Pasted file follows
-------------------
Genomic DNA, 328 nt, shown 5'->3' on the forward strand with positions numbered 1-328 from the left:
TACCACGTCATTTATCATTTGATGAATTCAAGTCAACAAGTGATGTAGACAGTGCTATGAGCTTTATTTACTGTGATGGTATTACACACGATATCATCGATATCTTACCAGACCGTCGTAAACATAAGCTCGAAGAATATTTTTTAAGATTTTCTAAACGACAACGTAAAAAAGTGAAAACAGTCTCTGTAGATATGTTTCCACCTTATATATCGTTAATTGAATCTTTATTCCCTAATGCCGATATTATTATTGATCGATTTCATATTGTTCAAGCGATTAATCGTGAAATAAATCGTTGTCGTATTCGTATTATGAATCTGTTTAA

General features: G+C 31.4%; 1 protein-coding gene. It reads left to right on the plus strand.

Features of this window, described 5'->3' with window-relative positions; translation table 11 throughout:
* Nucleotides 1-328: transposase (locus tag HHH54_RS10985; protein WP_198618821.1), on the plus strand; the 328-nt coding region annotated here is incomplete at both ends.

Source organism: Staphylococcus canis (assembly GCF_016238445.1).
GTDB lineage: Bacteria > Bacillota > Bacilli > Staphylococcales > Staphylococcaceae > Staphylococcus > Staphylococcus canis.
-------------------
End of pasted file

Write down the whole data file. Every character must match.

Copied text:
Genomic DNA, 328 nt, shown 5'->3' on the forward strand with positions numbered 1-328 from the left:
TACCACGTCATTTATCATTTGATGAATTCAAGTCAACAAGTGATGTAGACAGTGCTATGAGCTTTATTTACTGTGATGGTATTACACACGATATCATCGATATCTTACCAGACCGTCGTAAACATAAGCTCGAAGAATATTTTTTAAGATTTTCTAAACGACAACGTAAAAAAGTGAAAACAGTCTCTGTAGATATGTTTCCACCTTATATATCGTTAATTGAATCTTTATTCCCTAATGCCGATATTATTATTGATCGATTTCATATTGTTCAAGCGATTAATCGTGAAATAAATCGTTGTCGTATTCGTATTATGAATCTGTTTAA

General features: G+C 31.4%; 1 protein-coding gene. It reads left to right on the plus strand.

Features of this window, described 5'->3' with window-relative positions; translation table 11 throughout:
* Nucleotides 1-328: transposase (locus tag HHH54_RS10985; protein WP_198618821.1), on the plus strand; the 328-nt coding region annotated here is incomplete at both ends.

Source organism: Staphylococcus canis (assembly GCF_016238445.1).
GTDB lineage: Bacteria > Bacillota > Bacilli > Staphylococcales > Staphylococcaceae > Staphylococcus > Staphylococcus canis.